Schneider bestowed with Hall of Fame honor
PLYMOUTH CO. — In a presentation on the opening night of the Plymouth County Fair, Fair Board President Loren Schnepf announced Carol Schneider as 2022 inductee into the Plymouth County Fair Hall of Fame.
The announcement preceded the king and queen crowning on the Pioneer Village Stage.
Schnepf stated by saying, “Our inductee has been a part of the Plymouth County Fair in many capacities. From a 4-H leader, to Plymouth County extension director, and fair board member; 4-H county fairs have run through her roots from a young age.
“As a Story County native and an Iowa State University graduate she got her first job in Polk County working in urban 4-H then followed doing 4-H work in Mills County. Next she arrived in Plymouth County the week of the Plymouth County Fair. She first worked here with 4-H and then served both Plymouth and Cherokee Counties as the home economist. She then stepped away from Extension to raise her children and taught school until she returned to Plymouth County Extension as the county extension director.
A Great Supporter
“She has been an exemplary leader and a dedicated volunteer within Plymouth County. She has organized and presented hundreds of quality programs for the county residents and the Northwest area. She has conducted programs for both youth and adults, has been a valued member of the Plymouth County Fair board, and was co-founding 4-H club leader of the Fredonia Country Club and leader of the Classy Clovers 4-H Club. She was instrumental in getting the Plymouth County 4-H Foundation started, and coordinated and chaperoned several delegations of 4-H’ers to the Citizenship Washington Focus trip to D.C.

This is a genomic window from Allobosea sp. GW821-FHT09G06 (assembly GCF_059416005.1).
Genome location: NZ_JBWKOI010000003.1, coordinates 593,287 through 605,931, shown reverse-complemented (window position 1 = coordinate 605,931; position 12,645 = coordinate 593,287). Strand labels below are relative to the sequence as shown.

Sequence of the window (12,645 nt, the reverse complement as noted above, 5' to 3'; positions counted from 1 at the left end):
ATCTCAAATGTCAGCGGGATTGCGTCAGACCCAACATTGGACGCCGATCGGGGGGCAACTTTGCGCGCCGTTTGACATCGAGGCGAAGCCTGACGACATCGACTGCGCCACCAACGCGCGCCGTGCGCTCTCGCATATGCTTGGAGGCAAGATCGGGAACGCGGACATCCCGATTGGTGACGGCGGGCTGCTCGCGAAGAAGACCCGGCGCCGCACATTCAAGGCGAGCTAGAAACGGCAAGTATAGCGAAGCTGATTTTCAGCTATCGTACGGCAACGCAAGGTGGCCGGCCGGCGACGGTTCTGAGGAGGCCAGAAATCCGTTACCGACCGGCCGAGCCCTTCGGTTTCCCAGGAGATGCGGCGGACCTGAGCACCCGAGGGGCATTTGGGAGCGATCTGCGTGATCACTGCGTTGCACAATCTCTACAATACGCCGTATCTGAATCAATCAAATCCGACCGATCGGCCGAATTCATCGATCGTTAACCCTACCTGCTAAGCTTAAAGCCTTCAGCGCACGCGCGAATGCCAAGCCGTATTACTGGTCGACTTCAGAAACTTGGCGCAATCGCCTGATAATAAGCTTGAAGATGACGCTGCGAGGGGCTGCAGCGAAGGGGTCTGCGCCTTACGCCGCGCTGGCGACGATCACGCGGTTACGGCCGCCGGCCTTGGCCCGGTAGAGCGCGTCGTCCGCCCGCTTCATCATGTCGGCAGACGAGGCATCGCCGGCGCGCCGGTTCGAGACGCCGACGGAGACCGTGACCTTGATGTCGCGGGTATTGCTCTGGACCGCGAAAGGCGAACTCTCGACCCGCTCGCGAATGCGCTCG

“She has been recognized with numerous awards including, the ISU Alumni Service Key Award, College of Family and Consumer Science Alumni Service Award, and the County Extension Director Achievement Award. In 2014, she was inducted into the Iowa 4-H Hall of Fame. Locally, she has been honored by Plymouth County Farm Bureau, Plymouth County 4-H, and Le Mars Chamber of Commerce.
“She and her husband, John reside on a century farm near Le Mars and together they have two children and five grandchildren. She is an active volunteer with the Plymouth County Fair and the Le Mars Rotary Club.
“She is a great supporter of 4-H and the Plymouth County Fair. Her generosity and thoughtfulness go far beyond expectations. She has helped shape the Plymouth County 4-H program, he said.
“Please help me congratulate Carol Schneider as we induct her into the Plymouth County Fair Hall of Fame,” he said.
It took a bit for Schneider to make her way to the stage, while applause greeted.
After presenting Schneider with the plaque, Schnepf handed her the microphone.
“I guess you get more attention if you don’t show up,” Schneider said, noting she was suppose to meet with her family, but apparently had the wrong spot.
“This means a lot to me and my family. And I love the Plymouth County Fair. Thank you, thank you,” she said.